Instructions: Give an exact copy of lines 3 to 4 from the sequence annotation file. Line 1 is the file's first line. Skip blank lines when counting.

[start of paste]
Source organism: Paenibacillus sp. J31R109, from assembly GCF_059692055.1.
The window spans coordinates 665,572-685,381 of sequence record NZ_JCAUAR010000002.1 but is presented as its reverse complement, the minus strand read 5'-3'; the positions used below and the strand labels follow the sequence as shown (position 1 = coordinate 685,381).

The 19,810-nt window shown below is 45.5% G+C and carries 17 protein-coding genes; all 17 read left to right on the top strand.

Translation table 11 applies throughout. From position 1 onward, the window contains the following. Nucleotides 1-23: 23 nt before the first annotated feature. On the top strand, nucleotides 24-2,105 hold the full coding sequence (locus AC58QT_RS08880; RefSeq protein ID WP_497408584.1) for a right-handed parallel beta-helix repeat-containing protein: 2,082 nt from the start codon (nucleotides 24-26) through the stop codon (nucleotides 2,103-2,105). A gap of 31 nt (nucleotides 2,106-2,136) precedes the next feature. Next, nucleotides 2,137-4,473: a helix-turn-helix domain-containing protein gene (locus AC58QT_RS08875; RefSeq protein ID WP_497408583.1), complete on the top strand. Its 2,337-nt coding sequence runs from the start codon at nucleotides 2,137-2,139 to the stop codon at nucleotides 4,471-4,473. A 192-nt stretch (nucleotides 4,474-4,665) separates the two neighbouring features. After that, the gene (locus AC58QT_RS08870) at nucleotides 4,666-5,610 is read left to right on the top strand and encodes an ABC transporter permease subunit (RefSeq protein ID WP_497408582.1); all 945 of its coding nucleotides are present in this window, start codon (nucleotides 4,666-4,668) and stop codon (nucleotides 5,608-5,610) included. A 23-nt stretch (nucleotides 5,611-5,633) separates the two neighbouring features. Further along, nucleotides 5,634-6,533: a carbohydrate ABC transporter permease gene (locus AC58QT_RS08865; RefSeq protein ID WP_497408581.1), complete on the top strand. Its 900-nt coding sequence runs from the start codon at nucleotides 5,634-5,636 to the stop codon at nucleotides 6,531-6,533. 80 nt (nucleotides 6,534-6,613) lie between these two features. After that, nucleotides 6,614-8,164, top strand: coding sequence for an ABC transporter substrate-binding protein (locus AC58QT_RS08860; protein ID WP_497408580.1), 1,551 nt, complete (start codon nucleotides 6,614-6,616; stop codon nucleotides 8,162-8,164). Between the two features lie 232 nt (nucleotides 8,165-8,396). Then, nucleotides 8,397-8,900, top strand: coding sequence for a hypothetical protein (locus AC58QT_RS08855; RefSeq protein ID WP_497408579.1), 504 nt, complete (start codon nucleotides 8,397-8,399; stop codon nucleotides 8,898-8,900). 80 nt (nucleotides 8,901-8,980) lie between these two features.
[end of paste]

The 19,810-nt window shown below is 45.5% G+C and carries 17 protein-coding genes; all 17 read left to right on the top strand.

Translation table 11 applies throughout. From position 1 onward, the window contains the following. Nucleotides 1-23: 23 nt before the first annotated feature. On the top strand, nucleotides 24-2,105 hold the full coding sequence (locus AC58QT_RS08880; RefSeq protein ID WP_497408584.1) for a right-handed parallel beta-helix repeat-containing protein: 2,082 nt from the start codon (nucleotides 24-26) through the stop codon (nucleotides 2,103-2,105). A gap of 31 nt (nucleotides 2,106-2,136) precedes the next feature. Next, nucleotides 2,137-4,473: a helix-turn-helix domain-containing protein gene (locus AC58QT_RS08875; RefSeq protein ID WP_497408583.1), complete on the top strand. Its 2,337-nt coding sequence runs from the start codon at nucleotides 2,137-2,139 to the stop codon at nucleotides 4,471-4,473. A 192-nt stretch (nucleotides 4,474-4,665) separates the two neighbouring features. After that, the gene (locus AC58QT_RS08870) at nucleotides 4,666-5,610 is read left to right on the top strand and encodes an ABC transporter permease subunit (RefSeq protein ID WP_497408582.1); all 945 of its coding nucleotides are present in this window, start codon (nucleotides 4,666-4,668) and stop codon (nucleotides 5,608-5,610) included. A 23-nt stretch (nucleotides 5,611-5,633) separates the two neighbouring features. Further along, nucleotides 5,634-6,533: a carbohydrate ABC transporter permease gene (locus AC58QT_RS08865; RefSeq protein ID WP_497408581.1), complete on the top strand. Its 900-nt coding sequence runs from the start codon at nucleotides 5,634-5,636 to the stop codon at nucleotides 6,531-6,533. 80 nt (nucleotides 6,534-6,613) lie between these two features. After that, nucleotides 6,614-8,164, top strand: coding sequence for an ABC transporter substrate-binding protein (locus AC58QT_RS08860; protein ID WP_497408580.1), 1,551 nt, complete (start codon nucleotides 6,614-6,616; stop codon nucleotides 8,162-8,164). Between the two features lie 232 nt (nucleotides 8,165-8,396). Then, nucleotides 8,397-8,900, top strand: coding sequence for a hypothetical protein (locus AC58QT_RS08855; RefSeq protein ID WP_497408579.1), 504 nt, complete (start codon nucleotides 8,397-8,399; stop codon nucleotides 8,898-8,900). 80 nt (nucleotides 8,901-8,980) lie between these two features.